I’m just in the early stages of putting this instrumental together…
This is a demonstration of two Roland analog synths, a JX-10 and a SH-2, combined with the sequencer/sampler the MPC-60. The MPC-60 is loaded with Linn LM-1 samples (courtesy of ToneBldr, www.drivenmachinedrums.com ) and is also sequencing the JX-10 and SH-2. The SH-2 is doing the bass while the JX-10 is doing the melody; I am playing lines over the melody on the JX-10 occasionally. All sounds are mixed on a StudioMaster mixer and there is an analog delay (Washburn Accellerator) on one send and a EH HolyStain on another. The MPC-60 is sort of out of shot so near the end I bring the camera around to show what I’m doing with that.
A drum machine is an electronic musical instrument designed to imitate the sound of drums and other percussion instruments. These machines are very useful instruments for a wide variety of musical genres, not just purely electronic music. They are also an urgent necessity when session drummers are not available.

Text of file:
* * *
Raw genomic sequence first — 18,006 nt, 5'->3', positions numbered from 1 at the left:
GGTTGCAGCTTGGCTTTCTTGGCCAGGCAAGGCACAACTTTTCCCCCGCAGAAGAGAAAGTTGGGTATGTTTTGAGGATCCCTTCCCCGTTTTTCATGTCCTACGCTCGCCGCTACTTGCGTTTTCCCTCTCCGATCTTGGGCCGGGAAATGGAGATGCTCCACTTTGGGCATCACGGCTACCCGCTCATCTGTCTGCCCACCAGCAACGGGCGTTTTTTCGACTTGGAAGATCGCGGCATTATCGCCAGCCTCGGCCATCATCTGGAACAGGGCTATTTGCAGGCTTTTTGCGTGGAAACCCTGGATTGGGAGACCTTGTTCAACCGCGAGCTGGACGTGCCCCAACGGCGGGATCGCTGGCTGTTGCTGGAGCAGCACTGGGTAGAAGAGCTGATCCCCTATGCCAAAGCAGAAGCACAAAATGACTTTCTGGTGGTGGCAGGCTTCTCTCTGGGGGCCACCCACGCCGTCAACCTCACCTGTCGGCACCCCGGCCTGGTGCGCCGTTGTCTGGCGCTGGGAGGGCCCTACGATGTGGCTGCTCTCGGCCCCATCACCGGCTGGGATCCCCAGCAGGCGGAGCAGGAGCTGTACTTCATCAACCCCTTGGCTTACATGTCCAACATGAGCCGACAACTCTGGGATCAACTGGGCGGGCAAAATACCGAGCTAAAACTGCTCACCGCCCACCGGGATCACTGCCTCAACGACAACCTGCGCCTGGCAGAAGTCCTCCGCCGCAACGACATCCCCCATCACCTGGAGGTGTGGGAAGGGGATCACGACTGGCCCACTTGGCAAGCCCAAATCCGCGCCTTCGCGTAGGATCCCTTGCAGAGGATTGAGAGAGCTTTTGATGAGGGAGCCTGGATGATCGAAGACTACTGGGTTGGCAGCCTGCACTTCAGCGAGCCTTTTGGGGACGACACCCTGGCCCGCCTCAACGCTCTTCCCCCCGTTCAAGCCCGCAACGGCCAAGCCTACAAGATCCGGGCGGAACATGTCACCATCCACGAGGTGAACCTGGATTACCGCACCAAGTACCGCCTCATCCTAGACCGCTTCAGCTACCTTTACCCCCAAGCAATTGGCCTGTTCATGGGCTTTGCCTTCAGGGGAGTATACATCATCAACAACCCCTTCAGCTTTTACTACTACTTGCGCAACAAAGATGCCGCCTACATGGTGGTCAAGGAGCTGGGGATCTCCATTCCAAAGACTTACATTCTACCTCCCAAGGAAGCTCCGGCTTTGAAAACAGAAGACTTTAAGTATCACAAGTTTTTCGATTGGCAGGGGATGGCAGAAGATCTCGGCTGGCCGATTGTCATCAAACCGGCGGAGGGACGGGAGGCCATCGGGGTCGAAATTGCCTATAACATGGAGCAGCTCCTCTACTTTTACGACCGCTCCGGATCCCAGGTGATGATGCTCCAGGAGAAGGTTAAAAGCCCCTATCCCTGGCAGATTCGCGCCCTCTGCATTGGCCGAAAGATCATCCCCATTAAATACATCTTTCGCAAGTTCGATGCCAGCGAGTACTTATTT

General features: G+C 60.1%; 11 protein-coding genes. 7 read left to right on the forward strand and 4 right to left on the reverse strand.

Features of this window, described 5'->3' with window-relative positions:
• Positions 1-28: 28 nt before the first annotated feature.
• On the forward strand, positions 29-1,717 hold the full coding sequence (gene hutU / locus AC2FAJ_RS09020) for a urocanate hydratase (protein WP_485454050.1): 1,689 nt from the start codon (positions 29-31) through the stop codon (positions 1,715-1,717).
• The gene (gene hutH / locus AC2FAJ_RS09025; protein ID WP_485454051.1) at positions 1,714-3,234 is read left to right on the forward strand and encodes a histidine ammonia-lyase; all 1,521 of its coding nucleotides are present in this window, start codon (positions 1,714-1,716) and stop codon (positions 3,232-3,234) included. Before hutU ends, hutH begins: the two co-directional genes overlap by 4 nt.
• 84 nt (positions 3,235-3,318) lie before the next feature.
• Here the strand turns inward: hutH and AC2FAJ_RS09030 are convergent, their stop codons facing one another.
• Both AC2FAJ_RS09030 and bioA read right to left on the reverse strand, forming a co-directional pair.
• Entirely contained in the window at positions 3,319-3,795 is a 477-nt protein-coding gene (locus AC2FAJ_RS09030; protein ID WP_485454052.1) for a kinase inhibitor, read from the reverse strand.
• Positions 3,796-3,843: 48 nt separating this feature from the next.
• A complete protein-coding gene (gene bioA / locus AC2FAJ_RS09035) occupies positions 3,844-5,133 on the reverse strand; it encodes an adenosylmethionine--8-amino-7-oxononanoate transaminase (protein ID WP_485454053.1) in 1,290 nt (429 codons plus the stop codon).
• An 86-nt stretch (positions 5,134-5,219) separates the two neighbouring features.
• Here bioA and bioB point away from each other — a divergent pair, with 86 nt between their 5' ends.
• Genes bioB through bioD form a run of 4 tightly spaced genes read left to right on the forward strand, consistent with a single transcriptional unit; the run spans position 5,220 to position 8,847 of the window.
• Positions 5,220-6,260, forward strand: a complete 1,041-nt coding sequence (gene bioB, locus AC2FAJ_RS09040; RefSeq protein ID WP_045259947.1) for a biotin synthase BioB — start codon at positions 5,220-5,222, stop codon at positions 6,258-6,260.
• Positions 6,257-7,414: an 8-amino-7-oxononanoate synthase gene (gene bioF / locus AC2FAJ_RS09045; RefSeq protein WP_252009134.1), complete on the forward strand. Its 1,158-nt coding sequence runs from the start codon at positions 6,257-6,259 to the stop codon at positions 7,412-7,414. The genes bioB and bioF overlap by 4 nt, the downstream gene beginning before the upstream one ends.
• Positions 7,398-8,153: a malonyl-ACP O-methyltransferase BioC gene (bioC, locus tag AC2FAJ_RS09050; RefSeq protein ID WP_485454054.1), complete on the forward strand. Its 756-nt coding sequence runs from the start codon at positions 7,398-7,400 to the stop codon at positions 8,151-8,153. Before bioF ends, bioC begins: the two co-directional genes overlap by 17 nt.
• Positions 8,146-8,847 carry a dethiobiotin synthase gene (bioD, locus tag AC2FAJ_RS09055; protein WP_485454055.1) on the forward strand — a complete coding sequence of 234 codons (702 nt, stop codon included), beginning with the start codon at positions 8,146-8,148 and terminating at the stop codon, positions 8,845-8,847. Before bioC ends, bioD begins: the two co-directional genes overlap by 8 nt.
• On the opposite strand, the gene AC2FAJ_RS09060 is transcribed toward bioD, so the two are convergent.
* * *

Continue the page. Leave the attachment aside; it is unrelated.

Drum Machines offers a choice selection of classic drum machines, meticulously sampled to faithfully reproduce the original sounds. They can be easily tweaked with cleverly mapped controls, allowing users to experiment with the inner workings of the instrument and adjust to taste.
A brief history
The first commercially available rhythm machines were included in organs in the late 1960s, and were intended to accompany the organist. The first largely successful drum machine was the Rhythm Ace. It was produced by a company called Ace Tone which was later named Roland. Early drum machines were often referred to as rhythm machines.
TR-808,TR-606,TR-707,TR-727 and tb-303. Roland drum machines